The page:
A gloved hand is checking the oil dipstick on a car in a garage in Romeoville, IL.

Understanding Oil Category

The category on a bottle of motor oil is indicated as a pair of letters following the words “API SERVICE” on the little circle on the bottle. The American Petroleum Institute (API) has set the standards for categorizing different types of motor oil throughout the years. Fortunately, this isn’t particularly complex (it is if you get into all the details, but we’re not worried about that today), and uses a simple format: the letter “S” followed by a second letter. The “S” has remained since the very first category, while the second letter has increased with different generations of vehicles and oil.

In other words, SA was the first category for motor oil and is appropriate for vehicles built before 1930. You can still find SA oil for sale, but you only want it if you have a very old vehicle – in a modern vehicle, it will do a terrible job and could damage your engine. From there, SB was the category used for vehicles built between 1931 and 1950, then SC for 1951 to 1966, etc. For reasons we won’t get into, the API decided to skip SI and SK.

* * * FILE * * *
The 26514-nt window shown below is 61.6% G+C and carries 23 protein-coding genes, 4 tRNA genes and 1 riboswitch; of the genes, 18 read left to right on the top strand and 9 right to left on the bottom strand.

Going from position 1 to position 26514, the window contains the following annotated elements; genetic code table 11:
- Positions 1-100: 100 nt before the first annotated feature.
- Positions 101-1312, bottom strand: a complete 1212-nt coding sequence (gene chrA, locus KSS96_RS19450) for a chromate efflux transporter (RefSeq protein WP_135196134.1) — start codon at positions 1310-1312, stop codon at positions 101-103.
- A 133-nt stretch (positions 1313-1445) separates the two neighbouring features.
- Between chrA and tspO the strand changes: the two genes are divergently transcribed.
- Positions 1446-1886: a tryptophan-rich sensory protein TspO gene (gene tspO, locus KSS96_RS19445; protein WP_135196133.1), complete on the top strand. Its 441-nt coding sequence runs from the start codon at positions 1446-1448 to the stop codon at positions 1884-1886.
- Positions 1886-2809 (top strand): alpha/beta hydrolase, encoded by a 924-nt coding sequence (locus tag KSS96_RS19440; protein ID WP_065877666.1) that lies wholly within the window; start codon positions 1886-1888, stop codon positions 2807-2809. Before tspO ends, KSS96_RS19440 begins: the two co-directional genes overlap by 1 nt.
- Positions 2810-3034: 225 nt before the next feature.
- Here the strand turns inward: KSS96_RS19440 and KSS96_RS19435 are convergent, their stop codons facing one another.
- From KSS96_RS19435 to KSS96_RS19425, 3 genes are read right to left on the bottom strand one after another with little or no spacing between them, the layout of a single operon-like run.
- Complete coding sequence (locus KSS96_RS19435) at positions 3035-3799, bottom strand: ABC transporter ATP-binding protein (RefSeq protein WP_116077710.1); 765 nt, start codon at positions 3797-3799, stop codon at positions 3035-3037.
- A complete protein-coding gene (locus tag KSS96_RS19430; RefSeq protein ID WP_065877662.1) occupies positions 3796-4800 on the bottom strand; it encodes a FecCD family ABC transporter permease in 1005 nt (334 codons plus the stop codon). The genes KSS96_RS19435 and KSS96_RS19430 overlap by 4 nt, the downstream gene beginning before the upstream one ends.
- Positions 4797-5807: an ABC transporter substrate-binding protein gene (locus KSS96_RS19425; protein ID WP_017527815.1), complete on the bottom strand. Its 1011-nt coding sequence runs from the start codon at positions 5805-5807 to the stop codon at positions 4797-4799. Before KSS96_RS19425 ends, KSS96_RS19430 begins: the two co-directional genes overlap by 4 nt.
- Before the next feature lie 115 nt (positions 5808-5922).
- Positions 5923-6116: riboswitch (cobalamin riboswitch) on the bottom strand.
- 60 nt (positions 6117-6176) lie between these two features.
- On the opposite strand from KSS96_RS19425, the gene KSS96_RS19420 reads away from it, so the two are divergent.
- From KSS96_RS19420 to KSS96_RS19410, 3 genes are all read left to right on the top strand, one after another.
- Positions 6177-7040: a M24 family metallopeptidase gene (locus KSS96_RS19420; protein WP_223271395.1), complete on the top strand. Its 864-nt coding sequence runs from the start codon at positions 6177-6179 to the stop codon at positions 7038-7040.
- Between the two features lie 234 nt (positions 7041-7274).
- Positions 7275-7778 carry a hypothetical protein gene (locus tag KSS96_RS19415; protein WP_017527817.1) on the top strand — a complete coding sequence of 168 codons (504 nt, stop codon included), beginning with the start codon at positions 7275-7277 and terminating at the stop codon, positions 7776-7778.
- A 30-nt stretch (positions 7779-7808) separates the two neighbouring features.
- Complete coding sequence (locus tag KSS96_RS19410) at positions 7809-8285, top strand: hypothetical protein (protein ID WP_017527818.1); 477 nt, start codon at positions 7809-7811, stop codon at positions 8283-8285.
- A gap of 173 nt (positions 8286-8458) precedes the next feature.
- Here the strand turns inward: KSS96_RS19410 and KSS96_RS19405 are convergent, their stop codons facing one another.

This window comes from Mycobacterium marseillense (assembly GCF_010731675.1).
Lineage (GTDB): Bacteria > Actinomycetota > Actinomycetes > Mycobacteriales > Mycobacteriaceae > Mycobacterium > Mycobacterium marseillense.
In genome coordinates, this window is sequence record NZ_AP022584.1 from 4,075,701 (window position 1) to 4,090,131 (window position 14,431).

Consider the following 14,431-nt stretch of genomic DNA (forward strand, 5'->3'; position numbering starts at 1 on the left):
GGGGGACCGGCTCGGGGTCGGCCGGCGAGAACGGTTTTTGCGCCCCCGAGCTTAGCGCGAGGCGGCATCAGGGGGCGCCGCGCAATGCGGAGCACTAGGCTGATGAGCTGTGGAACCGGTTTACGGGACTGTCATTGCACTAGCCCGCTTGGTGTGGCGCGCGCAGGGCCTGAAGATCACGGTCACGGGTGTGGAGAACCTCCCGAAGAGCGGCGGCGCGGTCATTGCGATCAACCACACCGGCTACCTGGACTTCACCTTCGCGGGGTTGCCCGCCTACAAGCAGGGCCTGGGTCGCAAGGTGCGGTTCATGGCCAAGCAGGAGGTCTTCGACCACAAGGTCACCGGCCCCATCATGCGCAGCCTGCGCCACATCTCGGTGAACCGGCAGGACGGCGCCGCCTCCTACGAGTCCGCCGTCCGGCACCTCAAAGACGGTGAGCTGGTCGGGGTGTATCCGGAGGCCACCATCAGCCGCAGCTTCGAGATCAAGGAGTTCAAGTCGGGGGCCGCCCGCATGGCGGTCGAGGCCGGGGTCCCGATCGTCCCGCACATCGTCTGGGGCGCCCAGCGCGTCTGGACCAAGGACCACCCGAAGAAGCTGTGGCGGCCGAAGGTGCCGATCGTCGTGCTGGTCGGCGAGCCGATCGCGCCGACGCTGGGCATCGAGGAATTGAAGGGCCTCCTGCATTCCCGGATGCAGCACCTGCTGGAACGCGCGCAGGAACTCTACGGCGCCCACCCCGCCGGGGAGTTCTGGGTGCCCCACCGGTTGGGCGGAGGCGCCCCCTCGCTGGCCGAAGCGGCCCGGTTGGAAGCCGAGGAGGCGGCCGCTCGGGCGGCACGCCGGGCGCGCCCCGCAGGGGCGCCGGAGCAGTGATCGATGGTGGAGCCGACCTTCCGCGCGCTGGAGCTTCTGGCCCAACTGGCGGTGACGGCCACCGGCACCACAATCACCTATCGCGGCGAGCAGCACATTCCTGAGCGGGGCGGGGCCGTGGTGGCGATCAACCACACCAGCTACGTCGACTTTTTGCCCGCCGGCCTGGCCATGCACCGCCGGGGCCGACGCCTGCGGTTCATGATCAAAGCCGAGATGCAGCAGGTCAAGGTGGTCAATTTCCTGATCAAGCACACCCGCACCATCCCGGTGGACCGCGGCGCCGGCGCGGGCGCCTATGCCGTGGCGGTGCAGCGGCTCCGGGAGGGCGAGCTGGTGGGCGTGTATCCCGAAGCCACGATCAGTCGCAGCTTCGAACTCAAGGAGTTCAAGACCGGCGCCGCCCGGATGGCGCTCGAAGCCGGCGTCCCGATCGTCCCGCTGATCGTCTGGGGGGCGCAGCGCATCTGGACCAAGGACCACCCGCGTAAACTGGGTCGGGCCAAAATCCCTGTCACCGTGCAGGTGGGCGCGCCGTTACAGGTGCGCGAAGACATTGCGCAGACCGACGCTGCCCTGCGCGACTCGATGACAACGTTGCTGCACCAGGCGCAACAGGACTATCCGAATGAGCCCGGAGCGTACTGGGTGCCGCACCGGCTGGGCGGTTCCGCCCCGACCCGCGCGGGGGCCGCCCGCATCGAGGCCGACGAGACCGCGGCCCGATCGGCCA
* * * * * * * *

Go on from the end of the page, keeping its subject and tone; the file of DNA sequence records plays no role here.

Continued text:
SL motor oil was designed for vehicles made in 2001, while SM is for 2004 vehicles, and SN is for those made from 2011 and newer. The most recent generation of motor oil is SN, though SN PLUS is available and currently in use as well. To make sure you know exactly which category of motor oil is right for your vehicle, look in your car’s owner’s manual, where it will clearly indicate the type of oil to use.

Understanding Oil Grade

Oil is being poured into an engine during an oil change near you.

Oil grade is not based on when your vehicle’s engine was made and instead refers to the viscosity of the oil itself. As we said earlier, this essentially means how thick the motor oil is. You want your oil to be thick enough to coat and lubricate the moving parts in your engine properly, but not so thick that it can’t easily flow through the engine.

Modern motor oil has a grade indicated by one or two numbers, the letter “W,” then two more numbers. Some people believe the “W” stands for “Weight,” which is incorrect – it actually refers to “Winter.” That’s because the first numbers, before the W, tell you the viscosity in extreme cold, while the second numbers tell you the viscosity in extreme heat.